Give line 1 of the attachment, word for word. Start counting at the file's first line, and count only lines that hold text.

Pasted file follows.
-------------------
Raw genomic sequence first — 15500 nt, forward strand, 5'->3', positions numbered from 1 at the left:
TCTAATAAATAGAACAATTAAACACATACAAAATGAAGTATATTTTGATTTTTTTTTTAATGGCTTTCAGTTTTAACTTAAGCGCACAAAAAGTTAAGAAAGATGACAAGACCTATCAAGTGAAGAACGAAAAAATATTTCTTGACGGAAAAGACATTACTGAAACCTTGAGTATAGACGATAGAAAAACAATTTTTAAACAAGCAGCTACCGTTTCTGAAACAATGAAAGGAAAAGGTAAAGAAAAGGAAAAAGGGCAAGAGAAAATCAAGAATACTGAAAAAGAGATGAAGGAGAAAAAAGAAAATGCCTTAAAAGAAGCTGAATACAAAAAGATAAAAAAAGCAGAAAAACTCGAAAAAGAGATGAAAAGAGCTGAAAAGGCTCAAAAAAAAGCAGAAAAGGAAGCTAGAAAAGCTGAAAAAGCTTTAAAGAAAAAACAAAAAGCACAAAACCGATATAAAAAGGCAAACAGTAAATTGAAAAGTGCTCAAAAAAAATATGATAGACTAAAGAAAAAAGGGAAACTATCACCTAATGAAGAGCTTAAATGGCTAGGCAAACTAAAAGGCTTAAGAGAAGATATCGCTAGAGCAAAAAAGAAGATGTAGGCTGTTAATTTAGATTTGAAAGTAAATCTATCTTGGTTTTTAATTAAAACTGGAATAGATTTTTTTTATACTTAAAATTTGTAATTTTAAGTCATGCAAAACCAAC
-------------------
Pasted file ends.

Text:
Raw genomic sequence first — 15500 nt, forward strand, 5'->3', positions numbered from 1 at the left: